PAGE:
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Athens is the capital and largest city of Greece. Athens dominates the Attica periphery and it is one of the world's oldest cities, as its recorded history spans around 3,400 years.Classical Athens was a powerful city-state.A centre for the arts, learning and philosophy, home of Plato's Academy and Aristotle's Lyceum,it is widely referred to as the cradle of Western civilization and the birthplace of democracy,argely due to the impact of its cultural and political achievements during the 5th and 4th centuries BC on the rest of the then known European continent.Today a cosmopolitan metropolis, modern Athens is central to economic, financial, industrial,political and cultural life in Greece and it is rated as an alpha- world city.In 2008, Athens was ranked the world's 32nd richest city by purchasing power and the 25th most expensive in a UBS study.
The heritage of the classical era is still evident in the city, represented by a number of ancient monuments and works of art, the most famous of all being the Parthenon, widely considered a key landmark of early Western civilization. The city also retains a vast variety of Roman and Byzantine monuments, as well as a smaller number of remaining Ottoman monuments projecting the city's long history across the centuries. Athens is home to two UNESCO World Heritage Sites, the Acropolis of Athens and the medieval Daphni Monastery. Landmarks of the modern era, dating back to the establishment of Athens as the capital of the independent Greek state in 1833, include the Hellenic Parliament (19th century) and the Athens Trilogy consisting of the National Library of Greece, the Athens University and the Academy of Athens. Athens was the host city of the first modern-day Olympic Games in 1896, and 108 years later it welcomed home the 2004 Summer Olympics.Athens is home to the National Archeological Museum, featuring the world's largest collection of ancient Greek antiquities, as well as the new Acropolis Museum.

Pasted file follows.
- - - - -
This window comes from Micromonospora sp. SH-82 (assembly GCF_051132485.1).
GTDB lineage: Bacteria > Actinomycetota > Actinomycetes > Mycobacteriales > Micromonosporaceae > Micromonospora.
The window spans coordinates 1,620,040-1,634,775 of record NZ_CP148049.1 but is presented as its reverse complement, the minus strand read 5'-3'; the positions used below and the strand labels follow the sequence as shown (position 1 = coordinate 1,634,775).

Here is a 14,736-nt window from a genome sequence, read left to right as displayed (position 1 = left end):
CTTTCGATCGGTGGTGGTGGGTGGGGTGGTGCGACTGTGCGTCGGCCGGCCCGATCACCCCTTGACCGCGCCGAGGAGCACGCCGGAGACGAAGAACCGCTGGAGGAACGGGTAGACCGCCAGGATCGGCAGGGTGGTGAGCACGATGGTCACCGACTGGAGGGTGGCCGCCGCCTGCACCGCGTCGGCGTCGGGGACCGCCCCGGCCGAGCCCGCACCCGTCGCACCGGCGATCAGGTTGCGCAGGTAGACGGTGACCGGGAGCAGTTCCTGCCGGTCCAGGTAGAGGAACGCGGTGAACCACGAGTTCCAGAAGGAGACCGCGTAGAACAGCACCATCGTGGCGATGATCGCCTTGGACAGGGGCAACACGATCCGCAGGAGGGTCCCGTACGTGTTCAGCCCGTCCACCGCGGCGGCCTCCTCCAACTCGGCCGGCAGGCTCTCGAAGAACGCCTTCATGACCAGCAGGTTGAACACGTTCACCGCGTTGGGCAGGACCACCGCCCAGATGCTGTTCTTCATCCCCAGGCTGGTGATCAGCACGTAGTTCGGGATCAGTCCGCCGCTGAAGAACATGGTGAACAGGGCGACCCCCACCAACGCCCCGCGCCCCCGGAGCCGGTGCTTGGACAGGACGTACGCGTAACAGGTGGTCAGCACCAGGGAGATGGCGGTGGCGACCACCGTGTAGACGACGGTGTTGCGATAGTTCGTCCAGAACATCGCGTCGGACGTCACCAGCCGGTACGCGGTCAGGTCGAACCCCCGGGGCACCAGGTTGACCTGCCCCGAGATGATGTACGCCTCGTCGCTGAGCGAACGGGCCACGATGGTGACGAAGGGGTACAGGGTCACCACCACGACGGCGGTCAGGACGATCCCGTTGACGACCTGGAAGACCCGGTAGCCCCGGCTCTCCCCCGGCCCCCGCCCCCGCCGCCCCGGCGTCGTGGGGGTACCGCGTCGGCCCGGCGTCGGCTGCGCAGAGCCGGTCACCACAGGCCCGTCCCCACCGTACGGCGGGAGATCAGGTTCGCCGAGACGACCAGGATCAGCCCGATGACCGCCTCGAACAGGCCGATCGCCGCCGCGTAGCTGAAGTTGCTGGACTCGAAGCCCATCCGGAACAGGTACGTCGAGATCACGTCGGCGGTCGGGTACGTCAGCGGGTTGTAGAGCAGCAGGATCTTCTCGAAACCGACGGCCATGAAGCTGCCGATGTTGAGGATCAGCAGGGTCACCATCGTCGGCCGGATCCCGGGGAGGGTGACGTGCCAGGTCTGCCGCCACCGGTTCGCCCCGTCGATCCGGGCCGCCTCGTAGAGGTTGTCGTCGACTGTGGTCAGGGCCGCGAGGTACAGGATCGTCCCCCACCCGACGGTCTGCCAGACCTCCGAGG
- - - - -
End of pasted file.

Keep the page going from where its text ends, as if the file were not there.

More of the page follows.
An etiological myth explaining how Athens acquired this name was well known amongst ancient Athenians and even became the theme of the sculpture on the West pediment of the Parthenon. Both Athena and Poseidon requested to be patrons of the city and to give their name to it,so they competed with one another for the honor,offering the city one gift each.Poseidon produced a salt water spring by striking the ground with his trident, symbolizing naval power Athena created the olive tree,symbolizing peace and prosperity.The Athenians, under their ruler Cecrops, accepted the olive tree and named the city after Athena.
The oldest known human presence in Athens is the Cave of Schist which has been dated to between the 11th and 7th millennium BC.Athens has been continuously inhabited for at least 7000 years.By 1400 BC the settlement had become an important centre of the Mycenaean civilization and the Acropolis was the site of a major Mycenaean fortress whose remains can be recognised from sections of the characteristic Cyclopean walls.Unlike other Mycenaean centers,such as Mycenae and Pylos, it is not known whether Athens suffered destruction in about 1200 BC, an event often attributed to a Dorian invasion, and the Athenians always maintained that they were "pure" Ionians with no Dorian element. However, Athens, like many other Bronze Age settlements, went into economic decline for around 150 years following this.
Athens is served by the state-of-the-art Eleftherios Venizelos International Airport (AIA) located near the town of Spata, in the eastern Messoghia plain,some 35 km east of Athens.The airport was awarded the "European Airport of the Year 2004" Award.Intended as an expandable hub for air travel in southeastern Europe,it was constructed in a record 51 months costing 2.2 billion euros,and employing a staff of 14,000.An express bus service is provided, connecting the airport to the metro system,and 2 express bus services connect the airport to the port at Piraeus and the city centre respectively. Eleftherios Venizelos accommodates 65 landings and take-offs per hour,with its 24 passenger boarding bridges,144 check-in counters and broader 1,614,587 sq ft main terminal,and a commercial area of 75,347 sq ft which includes cafes,duty-free shops,and a small museum.